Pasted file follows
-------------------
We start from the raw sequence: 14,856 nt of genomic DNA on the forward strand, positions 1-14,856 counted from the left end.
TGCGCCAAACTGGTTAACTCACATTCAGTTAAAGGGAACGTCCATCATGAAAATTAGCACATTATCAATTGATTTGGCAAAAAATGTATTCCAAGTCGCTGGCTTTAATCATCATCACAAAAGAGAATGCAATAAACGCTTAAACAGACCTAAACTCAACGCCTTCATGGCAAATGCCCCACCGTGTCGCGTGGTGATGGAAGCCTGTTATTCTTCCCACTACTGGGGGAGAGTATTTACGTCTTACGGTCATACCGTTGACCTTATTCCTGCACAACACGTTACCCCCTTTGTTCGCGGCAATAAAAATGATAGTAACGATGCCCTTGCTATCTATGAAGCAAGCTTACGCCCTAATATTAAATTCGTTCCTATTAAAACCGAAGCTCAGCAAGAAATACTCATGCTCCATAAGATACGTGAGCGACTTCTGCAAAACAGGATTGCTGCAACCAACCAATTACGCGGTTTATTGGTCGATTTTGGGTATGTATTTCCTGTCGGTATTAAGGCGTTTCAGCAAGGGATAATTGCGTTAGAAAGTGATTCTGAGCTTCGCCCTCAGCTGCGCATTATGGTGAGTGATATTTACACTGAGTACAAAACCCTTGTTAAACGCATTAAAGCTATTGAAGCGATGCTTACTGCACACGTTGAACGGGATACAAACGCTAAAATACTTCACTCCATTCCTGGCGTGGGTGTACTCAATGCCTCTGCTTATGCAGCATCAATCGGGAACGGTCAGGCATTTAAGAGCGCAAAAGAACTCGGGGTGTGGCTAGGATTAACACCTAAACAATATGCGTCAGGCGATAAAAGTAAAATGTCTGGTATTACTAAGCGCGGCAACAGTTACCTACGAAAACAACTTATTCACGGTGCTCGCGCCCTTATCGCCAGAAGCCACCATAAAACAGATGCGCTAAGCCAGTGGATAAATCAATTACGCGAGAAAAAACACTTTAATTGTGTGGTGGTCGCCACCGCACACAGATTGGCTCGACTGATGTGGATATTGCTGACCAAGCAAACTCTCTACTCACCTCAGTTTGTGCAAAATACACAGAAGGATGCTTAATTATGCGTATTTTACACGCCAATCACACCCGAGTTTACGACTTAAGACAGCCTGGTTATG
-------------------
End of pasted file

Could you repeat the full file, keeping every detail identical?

We start from the raw sequence: 14,856 nt of genomic DNA on the forward strand, positions 1-14,856 counted from the left end.
TGCGCCAAACTGGTTAACTCACATTCAGTTAAAGGGAACGTCCATCATGAAAATTAGCACATTATCAATTGATTTGGCAAAAAATGTATTCCAAGTCGCTGGCTTTAATCATCATCACAAAAGAGAATGCAATAAACGCTTAAACAGACCTAAACTCAACGCCTTCATGGCAAATGCCCCACCGTGTCGCGTGGTGATGGAAGCCTGTTATTCTTCCCACTACTGGGGGAGAGTATTTACGTCTTACGGTCATACCGTTGACCTTATTCCTGCACAACACGTTACCCCCTTTGTTCGCGGCAATAAAAATGATAGTAACGATGCCCTTGCTATCTATGAAGCAAGCTTACGCCCTAATATTAAATTCGTTCCTATTAAAACCGAAGCTCAGCAAGAAATACTCATGCTCCATAAGATACGTGAGCGACTTCTGCAAAACAGGATTGCTGCAACCAACCAATTACGCGGTTTATTGGTCGATTTTGGGTATGTATTTCCTGTCGGTATTAAGGCGTTTCAGCAAGGGATAATTGCGTTAGAAAGTGATTCTGAGCTTCGCCCTCAGCTGCGCATTATGGTGAGTGATATTTACACTGAGTACAAAACCCTTGTTAAACGCATTAAAGCTATTGAAGCGATGCTTACTGCACACGTTGAACGGGATACAAACGCTAAAATACTTCACTCCATTCCTGGCGTGGGTGTACTCAATGCCTCTGCTTATGCAGCATCAATCGGGAACGGTCAGGCATTTAAGAGCGCAAAAGAACTCGGGGTGTGGCTAGGATTAACACCTAAACAATATGCGTCAGGCGATAAAAGTAAAATGTCTGGTATTACTAAGCGCGGCAACAGTTACCTACGAAAACAACTTATTCACGGTGCTCGCGCCCTTATCGCCAGAAGCCACCATAAAACAGATGCGCTAAGCCAGTGGATAAATCAATTACGCGAGAAAAAACACTTTAATTGTGTGGTGGTCGCCACCGCACACAGATTGGCTCGACTGATGTGGATATTGCTGACCAAGCAAACTCTCTACTCACCTCAGTTTGTGCAAAATACACAGAAGGATGCTTAATTATGCGTATTTTACACGCCAATCACACCCGAGTTTACGACTTAAGACAGCCTGGTTATG